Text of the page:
The Walking Dead, getting back into it

I’ve been trying to get back into The Walking Dead. I stepped away from it last season when it devolved into hostage-of-the-week storylines. But, I’ve read the comics so I have a general idea how things go. I’ve been catching up and things are moving back towards layered stories that suggest the writers have decided to make some effort.

If you recall, when the show first started there wasn’t an M4 to be had. It was all pump shotguns and bolt rifles. Then the AR’s and Ak’s started making gradual appearances. Now we have awesome high-end suppressed rifles and pistols (and one white trash dude with a crossbow). I like that. I think that’s fairly representative of how things would go. Like a first person shooter video game….you upgrade your weapons as you come across them. The Internet Movie Firearms Database (IMFDB) covers the guns of the show season by season, so if you’re really curious about what exactly that was someone used to remove the head of that other guy….there you go.

While much of the acting on the show is pretty one-dimensional, I think Melissa McBride is way overdue for some professional awards. For the first few seasons her character was background filler and not very compelling. In the last several seasons she has easily become the most nuanced and deep character on the show. A lot of the time I watch the episodes just to see how her character will react to a situation, but it’s also entertaining to see how McBride conveys that characters turmoil and pathos.

Of course, the backdrop of the end of the world has a tremendous appeal to me as well. I can think of no television drama that has portrayed an apocalypse as stark as this. ‘Jericho’ had to work within the constraints of network television, but still managed to eke out a winning episode or two (and, hey, Lennie James is still killing people after the apocalypse!) There’s no mincing words – the end of the world is going to be all sorts of ugly rolled up into a big ball of suckage….all-Somalia, all-the-time. But, it is, for me, loads of fun to war game. “What would I do in that situation?” or “what if I had this piece of gear?”…I like the intellectual challenge of imagining alternative courses of action.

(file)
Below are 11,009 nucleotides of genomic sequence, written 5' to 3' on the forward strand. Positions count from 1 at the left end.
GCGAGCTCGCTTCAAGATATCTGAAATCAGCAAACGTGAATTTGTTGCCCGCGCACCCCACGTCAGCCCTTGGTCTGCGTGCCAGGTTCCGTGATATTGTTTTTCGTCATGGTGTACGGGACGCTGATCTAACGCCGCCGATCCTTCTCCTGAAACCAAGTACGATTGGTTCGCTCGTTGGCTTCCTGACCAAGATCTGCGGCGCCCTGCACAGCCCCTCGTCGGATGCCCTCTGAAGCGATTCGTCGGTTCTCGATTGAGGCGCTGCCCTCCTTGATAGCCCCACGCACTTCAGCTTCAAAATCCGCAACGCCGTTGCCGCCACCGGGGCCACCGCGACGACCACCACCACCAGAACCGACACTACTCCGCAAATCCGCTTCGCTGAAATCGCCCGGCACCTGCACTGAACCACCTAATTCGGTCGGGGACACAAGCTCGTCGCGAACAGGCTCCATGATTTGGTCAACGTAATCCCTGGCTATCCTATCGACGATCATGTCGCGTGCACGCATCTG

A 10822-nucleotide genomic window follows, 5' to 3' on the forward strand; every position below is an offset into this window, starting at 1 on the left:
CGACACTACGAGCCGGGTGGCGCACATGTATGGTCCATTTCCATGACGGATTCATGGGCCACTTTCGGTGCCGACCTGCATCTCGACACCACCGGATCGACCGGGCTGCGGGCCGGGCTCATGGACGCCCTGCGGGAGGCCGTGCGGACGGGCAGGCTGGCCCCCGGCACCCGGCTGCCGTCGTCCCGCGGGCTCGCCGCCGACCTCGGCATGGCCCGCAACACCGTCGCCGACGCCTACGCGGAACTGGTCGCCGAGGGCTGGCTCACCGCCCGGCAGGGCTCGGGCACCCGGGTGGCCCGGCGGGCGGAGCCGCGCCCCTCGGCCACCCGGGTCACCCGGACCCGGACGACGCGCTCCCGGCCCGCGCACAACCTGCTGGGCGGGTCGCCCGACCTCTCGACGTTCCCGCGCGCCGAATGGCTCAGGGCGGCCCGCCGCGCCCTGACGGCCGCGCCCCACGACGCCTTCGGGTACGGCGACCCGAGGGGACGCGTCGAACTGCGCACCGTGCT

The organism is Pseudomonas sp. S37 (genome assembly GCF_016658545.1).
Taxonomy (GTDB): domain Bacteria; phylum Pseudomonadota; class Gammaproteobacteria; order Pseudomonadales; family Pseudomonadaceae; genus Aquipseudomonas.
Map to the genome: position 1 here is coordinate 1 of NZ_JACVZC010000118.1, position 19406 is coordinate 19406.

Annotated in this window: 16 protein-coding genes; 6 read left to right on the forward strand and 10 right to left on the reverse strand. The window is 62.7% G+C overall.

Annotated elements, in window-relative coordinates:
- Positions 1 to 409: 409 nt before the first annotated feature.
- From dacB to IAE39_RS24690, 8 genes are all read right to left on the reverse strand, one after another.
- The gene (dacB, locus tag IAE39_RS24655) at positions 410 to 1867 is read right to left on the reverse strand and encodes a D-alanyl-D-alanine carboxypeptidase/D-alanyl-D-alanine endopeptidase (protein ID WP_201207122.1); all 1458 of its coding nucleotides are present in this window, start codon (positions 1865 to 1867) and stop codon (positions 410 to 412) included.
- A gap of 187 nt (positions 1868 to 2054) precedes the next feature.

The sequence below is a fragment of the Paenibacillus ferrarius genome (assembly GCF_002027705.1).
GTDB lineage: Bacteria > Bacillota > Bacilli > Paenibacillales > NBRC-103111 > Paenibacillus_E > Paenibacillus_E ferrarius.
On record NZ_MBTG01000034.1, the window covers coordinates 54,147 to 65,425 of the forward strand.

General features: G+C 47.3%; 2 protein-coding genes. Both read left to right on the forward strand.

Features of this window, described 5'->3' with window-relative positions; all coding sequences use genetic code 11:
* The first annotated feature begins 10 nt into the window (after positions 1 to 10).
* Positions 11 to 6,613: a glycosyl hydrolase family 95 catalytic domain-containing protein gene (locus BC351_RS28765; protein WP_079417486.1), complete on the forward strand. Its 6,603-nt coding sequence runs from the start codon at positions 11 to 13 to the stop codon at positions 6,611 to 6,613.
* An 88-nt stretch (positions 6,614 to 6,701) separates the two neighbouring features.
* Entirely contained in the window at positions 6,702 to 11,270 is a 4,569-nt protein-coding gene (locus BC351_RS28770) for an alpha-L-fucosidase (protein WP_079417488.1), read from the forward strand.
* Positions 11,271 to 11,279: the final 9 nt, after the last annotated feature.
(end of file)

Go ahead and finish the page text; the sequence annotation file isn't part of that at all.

I won’t tell you to go watch TWD because at this point you either are, or you have no interest in it. But, as a survivalist, I do find it a fascinating thought experiment. Interestingly, the companion show, Fear The Walking Dead, seems a tad more ‘realistic’ since it takes place in the early days of the zombie apocalypse when normalcy bias is still strong.

So..yup, I’m back to watching.
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10/22 mags are still available. Don’t go into the zombie apocalypse without.

27 thoughts on “The Walking Dead, getting back into it

  1. I gave this show up when they started glorifying homosexuality. I’m a Christian and abomination is abomination. If you’all have a problem with that, read the words in the first amendment to the US Constitution. You don’t get to even address my beliefs. At all. Ever. If you have a problem with that, you have a problem. So What.

    • I’m a Christian too, and while I agree that homosexual activity is a sin, I have absolutely no idea where you’re coming from with the “You don’t get to even address my beliefs. At all. Ever” stuff. That’s ridiculous.